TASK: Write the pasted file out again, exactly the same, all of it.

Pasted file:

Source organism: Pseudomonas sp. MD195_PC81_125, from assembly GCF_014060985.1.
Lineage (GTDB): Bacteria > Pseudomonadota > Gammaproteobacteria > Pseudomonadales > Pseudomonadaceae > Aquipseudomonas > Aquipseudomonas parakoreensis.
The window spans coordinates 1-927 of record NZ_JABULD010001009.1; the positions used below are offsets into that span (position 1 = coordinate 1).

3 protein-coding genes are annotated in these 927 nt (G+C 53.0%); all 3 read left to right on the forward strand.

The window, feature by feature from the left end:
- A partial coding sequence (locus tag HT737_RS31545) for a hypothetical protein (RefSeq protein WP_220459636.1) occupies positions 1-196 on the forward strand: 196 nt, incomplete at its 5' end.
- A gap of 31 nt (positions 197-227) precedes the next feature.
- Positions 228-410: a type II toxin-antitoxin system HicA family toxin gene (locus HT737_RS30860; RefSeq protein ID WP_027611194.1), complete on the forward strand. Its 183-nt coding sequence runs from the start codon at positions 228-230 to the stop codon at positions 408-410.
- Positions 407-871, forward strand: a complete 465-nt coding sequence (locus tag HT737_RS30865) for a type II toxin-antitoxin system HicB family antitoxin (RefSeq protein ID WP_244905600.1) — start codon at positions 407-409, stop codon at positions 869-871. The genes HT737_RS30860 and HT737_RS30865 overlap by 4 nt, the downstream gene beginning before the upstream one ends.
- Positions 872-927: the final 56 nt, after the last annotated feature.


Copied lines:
Source organism: Pseudomonas sp. MD195_PC81_125, from assembly GCF_014060985.1.
Lineage (GTDB): Bacteria > Pseudomonadota > Gammaproteobacteria > Pseudomonadales > Pseudomonadaceae > Aquipseudomonas > Aquipseudomonas parakoreensis.
The window spans coordinates 1-927 of record NZ_JABULD010001009.1; the positions used below are offsets into that span (position 1 = coordinate 1).

3 protein-coding genes are annotated in these 927 nt (G+C 53.0%); all 3 read left to right on the forward strand.

The window, feature by feature from the left end:
- A partial coding sequence (locus tag HT737_RS31545) for a hypothetical protein (RefSeq protein WP_220459636.1) occupies positions 1-196 on the forward strand: 196 nt, incomplete at its 5' end.
- A gap of 31 nt (positions 197-227) precedes the next feature.
- Positions 228-410: a type II toxin-antitoxin system HicA family toxin gene (locus HT737_RS30860; RefSeq protein ID WP_027611194.1), complete on the forward strand. Its 183-nt coding sequence runs from the start codon at positions 228-230 to the stop codon at positions 408-410.
- Positions 407-871, forward strand: a complete 465-nt coding sequence (locus tag HT737_RS30865) for a type II toxin-antitoxin system HicB family antitoxin (RefSeq protein ID WP_244905600.1) — start codon at positions 407-409, stop codon at positions 869-871. The genes HT737_RS30860 and HT737_RS30865 overlap by 4 nt, the downstream gene beginning before the upstream one ends.
- Positions 872-927: the final 56 nt, after the last annotated feature.